I. The spirit of the world is mean and grovelling; the spirit which is of God is noble and elevated. The man of the earth, making himself the object of all his actions, and having his own interest perpetually in view, conducts his life by maxims of utility alone. This being the point to which he constantly steers, this being the line from which he never deviates, he puts a value on every thing precise
]y as it is calculated to accomplish his purposes. Accordingly, to gain his end, he descends to the lowest and the vilest means; he gives up the manly, the spirited, and the honourable part of life; he makes a sacrifice of fame, and character, and dignity, and turns himself into all the forms of meanness, and baseness, and prostration. The Prophet Isaiah, with infinite spirit, derides the idols of the Heathen world. "A man," sailh he, "planteth a tree, and the rain eloth nourish it; he heweth him down cedars, and taketh the cypress and the oak: and of the tree which he planted, he maketh to himself a god. The carpenter strctcheth out his rule, he maiketh it out with a line; be fashioneth it with planes, and niakelh it after the figure of a man; and then he worshippeth it as a god. Part thereof he burneth in the fire, with part thereof he maketh bread, and with the residue he maketh a god." Similar to this is the creation of these earthly gods. Read the pages of their history, and behold them rising to divinity by compliance, by servility, by humiliating meanness, and the darkest debasements. How dishonourable often is that path which conducts to earthly grandeur; and how mean a. creature frequently is he whom the world calls a great man! So low and grovelling is the spirit of the world.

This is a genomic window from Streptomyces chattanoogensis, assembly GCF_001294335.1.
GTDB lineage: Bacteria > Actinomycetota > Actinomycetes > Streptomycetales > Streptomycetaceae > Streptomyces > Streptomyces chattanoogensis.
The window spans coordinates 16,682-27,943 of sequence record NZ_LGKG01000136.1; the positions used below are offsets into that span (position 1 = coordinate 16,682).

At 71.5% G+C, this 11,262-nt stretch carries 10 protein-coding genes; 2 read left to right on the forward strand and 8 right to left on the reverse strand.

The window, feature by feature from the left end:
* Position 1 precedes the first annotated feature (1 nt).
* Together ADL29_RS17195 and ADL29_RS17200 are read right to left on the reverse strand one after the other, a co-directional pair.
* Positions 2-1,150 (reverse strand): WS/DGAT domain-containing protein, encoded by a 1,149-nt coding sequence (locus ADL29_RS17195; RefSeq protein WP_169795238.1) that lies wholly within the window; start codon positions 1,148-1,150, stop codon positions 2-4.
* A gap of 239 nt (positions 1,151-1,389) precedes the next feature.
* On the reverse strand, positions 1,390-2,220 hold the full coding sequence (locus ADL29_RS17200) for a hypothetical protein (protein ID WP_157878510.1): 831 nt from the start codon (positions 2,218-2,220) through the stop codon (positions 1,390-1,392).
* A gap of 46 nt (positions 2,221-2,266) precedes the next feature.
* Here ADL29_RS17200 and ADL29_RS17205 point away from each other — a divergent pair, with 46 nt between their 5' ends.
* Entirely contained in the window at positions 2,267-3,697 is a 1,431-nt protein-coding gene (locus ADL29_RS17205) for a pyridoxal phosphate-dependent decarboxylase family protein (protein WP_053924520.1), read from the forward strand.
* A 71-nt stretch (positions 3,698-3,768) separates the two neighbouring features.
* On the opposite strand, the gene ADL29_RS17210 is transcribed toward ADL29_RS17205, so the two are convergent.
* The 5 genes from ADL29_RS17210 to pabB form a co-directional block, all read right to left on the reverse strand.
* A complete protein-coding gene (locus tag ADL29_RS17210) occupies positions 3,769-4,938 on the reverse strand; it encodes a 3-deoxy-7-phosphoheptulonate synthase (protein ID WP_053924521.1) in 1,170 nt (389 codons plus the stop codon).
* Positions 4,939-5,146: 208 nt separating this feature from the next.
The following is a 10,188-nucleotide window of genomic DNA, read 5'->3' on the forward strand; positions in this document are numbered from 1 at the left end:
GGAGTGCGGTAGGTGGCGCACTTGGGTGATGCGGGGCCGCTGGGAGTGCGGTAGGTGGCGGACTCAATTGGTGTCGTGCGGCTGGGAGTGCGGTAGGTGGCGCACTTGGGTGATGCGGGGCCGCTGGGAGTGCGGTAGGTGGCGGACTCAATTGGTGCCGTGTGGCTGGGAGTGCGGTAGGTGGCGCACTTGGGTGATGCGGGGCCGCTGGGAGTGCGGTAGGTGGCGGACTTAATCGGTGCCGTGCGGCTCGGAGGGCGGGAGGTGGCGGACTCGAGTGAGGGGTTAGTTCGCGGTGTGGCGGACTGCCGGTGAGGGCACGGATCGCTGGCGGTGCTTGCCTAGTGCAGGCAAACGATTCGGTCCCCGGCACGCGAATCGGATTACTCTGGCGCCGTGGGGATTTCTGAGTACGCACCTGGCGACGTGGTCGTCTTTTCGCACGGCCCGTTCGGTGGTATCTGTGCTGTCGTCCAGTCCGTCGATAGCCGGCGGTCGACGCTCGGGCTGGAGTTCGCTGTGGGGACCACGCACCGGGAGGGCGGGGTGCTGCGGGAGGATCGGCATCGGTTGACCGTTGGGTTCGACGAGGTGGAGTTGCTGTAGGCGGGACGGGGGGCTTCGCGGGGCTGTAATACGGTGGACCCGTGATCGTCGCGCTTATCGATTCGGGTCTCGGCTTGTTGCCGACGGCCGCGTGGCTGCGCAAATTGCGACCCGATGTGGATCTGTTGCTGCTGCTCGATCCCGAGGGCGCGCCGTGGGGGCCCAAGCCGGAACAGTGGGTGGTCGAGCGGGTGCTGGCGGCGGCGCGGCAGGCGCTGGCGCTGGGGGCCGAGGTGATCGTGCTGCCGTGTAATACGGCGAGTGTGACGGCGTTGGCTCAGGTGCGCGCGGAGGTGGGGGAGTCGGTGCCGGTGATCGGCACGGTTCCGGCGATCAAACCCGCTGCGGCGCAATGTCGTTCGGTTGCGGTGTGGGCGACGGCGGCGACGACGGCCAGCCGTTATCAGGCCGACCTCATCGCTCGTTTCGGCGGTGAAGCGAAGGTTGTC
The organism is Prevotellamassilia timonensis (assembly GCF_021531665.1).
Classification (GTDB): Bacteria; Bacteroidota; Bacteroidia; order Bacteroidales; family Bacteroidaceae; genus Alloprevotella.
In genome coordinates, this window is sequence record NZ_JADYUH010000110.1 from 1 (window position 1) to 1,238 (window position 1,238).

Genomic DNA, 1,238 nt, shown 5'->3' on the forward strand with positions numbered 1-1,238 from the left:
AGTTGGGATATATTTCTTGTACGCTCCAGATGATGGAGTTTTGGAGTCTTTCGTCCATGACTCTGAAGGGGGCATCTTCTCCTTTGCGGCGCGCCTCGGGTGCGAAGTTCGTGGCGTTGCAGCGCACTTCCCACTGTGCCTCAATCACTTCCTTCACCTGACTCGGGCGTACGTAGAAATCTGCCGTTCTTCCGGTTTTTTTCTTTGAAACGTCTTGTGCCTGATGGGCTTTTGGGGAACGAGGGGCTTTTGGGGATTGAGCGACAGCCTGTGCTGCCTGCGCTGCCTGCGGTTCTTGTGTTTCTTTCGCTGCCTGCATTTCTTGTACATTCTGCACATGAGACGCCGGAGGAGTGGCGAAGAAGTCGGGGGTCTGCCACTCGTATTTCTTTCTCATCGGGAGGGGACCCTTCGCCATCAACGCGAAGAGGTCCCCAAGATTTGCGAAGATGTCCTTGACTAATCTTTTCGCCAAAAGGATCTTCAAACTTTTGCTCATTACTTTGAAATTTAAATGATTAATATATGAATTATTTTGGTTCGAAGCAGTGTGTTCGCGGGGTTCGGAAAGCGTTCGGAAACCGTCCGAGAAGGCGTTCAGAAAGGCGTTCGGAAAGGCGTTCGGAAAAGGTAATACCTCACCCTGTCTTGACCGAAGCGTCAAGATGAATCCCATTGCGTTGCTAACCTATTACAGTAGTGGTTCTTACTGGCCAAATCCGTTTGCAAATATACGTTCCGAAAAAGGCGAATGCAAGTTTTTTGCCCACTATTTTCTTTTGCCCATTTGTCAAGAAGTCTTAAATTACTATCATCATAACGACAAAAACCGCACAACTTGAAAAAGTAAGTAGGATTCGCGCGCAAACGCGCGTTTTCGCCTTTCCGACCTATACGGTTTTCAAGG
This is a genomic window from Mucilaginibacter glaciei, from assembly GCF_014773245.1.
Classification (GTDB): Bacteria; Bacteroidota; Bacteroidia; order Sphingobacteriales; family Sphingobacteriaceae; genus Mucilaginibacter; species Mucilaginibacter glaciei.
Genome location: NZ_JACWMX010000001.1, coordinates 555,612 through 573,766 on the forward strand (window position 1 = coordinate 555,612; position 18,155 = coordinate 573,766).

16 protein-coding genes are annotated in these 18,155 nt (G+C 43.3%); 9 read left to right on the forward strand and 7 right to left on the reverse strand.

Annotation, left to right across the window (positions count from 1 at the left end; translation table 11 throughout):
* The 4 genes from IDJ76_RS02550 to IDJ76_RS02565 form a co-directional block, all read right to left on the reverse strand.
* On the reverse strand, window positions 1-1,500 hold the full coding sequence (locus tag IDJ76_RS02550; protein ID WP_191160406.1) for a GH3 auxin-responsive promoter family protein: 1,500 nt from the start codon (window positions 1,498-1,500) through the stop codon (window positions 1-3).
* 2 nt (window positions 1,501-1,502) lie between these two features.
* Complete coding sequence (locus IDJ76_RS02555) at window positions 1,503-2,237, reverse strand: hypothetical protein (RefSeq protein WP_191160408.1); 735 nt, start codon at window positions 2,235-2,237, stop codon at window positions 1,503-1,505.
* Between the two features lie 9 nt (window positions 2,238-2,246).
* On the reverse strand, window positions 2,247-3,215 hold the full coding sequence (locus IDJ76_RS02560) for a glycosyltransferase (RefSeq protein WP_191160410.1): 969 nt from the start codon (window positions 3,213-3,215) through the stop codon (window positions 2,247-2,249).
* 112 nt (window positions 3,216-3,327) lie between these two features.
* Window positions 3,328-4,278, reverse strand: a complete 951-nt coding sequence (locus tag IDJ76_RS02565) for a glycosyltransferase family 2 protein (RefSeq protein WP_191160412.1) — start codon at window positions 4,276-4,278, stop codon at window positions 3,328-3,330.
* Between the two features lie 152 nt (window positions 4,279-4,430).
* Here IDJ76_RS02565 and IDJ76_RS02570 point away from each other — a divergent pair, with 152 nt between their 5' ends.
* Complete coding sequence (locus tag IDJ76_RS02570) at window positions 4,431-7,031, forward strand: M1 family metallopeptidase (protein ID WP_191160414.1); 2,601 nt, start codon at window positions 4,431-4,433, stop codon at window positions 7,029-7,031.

It is a spirit of a different kind that animates the citizen of heaven. He is born from above; he derives his descent from the everlasting Father, and he retains a conscious sense of his divine oiiginal. Hence, Christians, in' Scripture, are called "noble;" are called "the excellent ones of the earth." It is unworthy of their celestial descent, it is unbecoming their new nature, to stoop to the meanness of vice. The citizen of heaven scorns the vile arts, and the low cunning employed by the man of the earth. He condescends, indeed, to every gentle office of kindness and humanity. But there is a difference between condescending, and descending from the dignity of character. From that he never descends. He himself ever feels, and he makes others feel too, that he walks in a path which leads to greatness, and supports a character which is forn.irg for heaven. Such is the difference between the spirit oi the world and the spirit which is of God. Suppleness, servility, abject submission, disgrace the one; dignity, elevation, independence, exalt the other. 'Die cue u a serpent, smooth, insinuating, creeping on the ground, aud licking the dust; the other is an eagle, that towers aloft in the higher regions of the air, and moves rejoicing in his path through the heavens.